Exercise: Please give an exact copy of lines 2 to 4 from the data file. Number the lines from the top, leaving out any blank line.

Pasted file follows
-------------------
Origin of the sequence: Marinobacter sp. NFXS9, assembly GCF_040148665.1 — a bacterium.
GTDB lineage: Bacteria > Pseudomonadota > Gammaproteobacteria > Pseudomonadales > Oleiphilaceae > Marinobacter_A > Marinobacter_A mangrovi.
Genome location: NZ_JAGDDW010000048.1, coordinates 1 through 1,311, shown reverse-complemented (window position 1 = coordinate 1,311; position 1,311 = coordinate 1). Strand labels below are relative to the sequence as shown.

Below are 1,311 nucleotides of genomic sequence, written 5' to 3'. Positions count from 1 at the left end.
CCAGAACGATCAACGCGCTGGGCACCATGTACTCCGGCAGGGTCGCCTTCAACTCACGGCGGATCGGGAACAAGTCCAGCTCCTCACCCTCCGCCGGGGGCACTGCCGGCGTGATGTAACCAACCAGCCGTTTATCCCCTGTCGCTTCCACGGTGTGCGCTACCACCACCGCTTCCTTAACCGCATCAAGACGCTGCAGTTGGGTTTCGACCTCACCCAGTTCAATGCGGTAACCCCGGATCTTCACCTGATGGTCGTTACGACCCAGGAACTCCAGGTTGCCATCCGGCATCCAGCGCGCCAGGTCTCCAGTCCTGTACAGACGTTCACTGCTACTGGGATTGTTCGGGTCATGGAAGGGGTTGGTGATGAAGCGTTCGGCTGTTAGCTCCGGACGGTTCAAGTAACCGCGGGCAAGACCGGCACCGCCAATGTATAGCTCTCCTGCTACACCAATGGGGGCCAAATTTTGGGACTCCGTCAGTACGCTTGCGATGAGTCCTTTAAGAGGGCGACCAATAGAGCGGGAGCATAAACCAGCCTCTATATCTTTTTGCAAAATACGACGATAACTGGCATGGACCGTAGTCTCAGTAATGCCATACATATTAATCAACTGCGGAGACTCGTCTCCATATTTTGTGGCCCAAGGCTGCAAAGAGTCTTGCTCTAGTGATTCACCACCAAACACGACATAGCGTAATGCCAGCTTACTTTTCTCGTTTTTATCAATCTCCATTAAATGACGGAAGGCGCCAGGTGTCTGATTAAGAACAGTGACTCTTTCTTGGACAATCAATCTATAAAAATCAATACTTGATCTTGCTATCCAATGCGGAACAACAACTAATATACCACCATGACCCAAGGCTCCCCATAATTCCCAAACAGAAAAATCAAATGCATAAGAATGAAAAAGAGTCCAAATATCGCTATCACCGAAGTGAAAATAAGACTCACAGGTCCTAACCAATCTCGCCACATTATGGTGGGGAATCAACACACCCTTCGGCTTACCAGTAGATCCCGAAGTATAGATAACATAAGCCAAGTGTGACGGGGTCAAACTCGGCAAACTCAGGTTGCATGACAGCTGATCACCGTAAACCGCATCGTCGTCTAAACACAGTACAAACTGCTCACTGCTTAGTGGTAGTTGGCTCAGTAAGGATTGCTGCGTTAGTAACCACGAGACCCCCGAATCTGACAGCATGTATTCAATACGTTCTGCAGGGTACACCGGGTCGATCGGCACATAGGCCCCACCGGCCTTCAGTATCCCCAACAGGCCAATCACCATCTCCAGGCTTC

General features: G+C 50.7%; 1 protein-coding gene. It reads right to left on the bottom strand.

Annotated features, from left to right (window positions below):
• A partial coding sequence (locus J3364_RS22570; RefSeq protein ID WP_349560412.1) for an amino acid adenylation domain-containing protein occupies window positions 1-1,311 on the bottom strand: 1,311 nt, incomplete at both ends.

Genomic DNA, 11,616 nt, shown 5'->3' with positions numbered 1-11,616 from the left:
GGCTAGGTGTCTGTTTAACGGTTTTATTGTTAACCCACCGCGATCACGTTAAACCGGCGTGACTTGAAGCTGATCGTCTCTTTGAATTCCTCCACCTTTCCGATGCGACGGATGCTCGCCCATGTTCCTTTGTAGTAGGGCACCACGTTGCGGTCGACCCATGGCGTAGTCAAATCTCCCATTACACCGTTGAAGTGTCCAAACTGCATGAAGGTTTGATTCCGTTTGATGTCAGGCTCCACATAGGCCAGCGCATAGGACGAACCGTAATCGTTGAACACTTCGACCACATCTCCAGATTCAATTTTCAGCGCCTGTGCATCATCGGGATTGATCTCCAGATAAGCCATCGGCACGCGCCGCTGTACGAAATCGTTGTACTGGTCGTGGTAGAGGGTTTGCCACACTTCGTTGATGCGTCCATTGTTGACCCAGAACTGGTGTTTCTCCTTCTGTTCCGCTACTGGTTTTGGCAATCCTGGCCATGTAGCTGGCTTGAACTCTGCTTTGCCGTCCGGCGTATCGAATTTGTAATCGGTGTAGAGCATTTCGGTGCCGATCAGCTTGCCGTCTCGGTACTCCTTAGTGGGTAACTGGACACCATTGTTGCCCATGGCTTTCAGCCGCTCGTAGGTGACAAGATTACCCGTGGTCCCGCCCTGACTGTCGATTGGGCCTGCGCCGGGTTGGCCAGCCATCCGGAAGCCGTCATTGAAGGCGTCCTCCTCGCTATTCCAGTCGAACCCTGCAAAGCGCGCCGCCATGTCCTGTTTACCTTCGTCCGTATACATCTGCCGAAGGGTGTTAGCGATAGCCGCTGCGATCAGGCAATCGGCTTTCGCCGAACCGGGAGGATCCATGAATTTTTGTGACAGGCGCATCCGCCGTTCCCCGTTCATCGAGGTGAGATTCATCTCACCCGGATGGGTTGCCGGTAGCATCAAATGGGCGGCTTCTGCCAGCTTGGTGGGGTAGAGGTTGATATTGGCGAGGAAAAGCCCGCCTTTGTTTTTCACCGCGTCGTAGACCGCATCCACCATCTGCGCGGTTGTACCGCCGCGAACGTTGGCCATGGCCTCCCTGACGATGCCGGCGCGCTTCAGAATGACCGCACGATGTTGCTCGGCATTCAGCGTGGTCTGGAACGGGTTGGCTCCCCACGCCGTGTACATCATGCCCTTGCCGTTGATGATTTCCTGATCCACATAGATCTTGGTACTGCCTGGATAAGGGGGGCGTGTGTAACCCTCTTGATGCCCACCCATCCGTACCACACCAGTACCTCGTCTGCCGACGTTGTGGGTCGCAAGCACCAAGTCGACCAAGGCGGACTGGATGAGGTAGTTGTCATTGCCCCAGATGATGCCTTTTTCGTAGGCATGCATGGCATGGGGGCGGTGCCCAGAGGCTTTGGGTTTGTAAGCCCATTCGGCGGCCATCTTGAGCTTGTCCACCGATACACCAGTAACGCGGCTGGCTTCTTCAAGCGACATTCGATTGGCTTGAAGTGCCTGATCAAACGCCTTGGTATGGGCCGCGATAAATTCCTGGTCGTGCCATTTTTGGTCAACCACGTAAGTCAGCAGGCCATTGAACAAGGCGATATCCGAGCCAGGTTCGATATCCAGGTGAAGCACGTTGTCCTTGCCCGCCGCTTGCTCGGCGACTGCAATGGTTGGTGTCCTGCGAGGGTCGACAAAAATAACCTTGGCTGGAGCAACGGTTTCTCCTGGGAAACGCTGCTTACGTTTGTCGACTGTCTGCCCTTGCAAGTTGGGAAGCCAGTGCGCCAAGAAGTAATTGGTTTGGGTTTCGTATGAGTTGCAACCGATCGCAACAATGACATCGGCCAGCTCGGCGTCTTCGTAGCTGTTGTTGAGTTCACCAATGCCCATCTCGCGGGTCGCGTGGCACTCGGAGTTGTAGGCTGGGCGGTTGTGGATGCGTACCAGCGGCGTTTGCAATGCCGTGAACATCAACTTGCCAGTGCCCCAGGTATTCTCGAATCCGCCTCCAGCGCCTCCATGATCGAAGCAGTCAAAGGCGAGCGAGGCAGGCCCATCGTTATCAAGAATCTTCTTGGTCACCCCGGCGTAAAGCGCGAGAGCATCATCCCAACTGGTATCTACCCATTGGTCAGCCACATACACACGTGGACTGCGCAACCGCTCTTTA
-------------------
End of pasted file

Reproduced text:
GTDB lineage: Bacteria > Pseudomonadota > Gammaproteobacteria > Pseudomonadales > Oleiphilaceae > Marinobacter_A > Marinobacter_A mangrovi.
Genome location: NZ_JAGDDW010000048.1, coordinates 1 through 1,311, shown reverse-complemented (window position 1 = coordinate 1,311; position 1,311 = coordinate 1). Strand labels below are relative to the sequence as shown.

Below are 1,311 nucleotides of genomic sequence, written 5' to 3'. Positions count from 1 at the left end.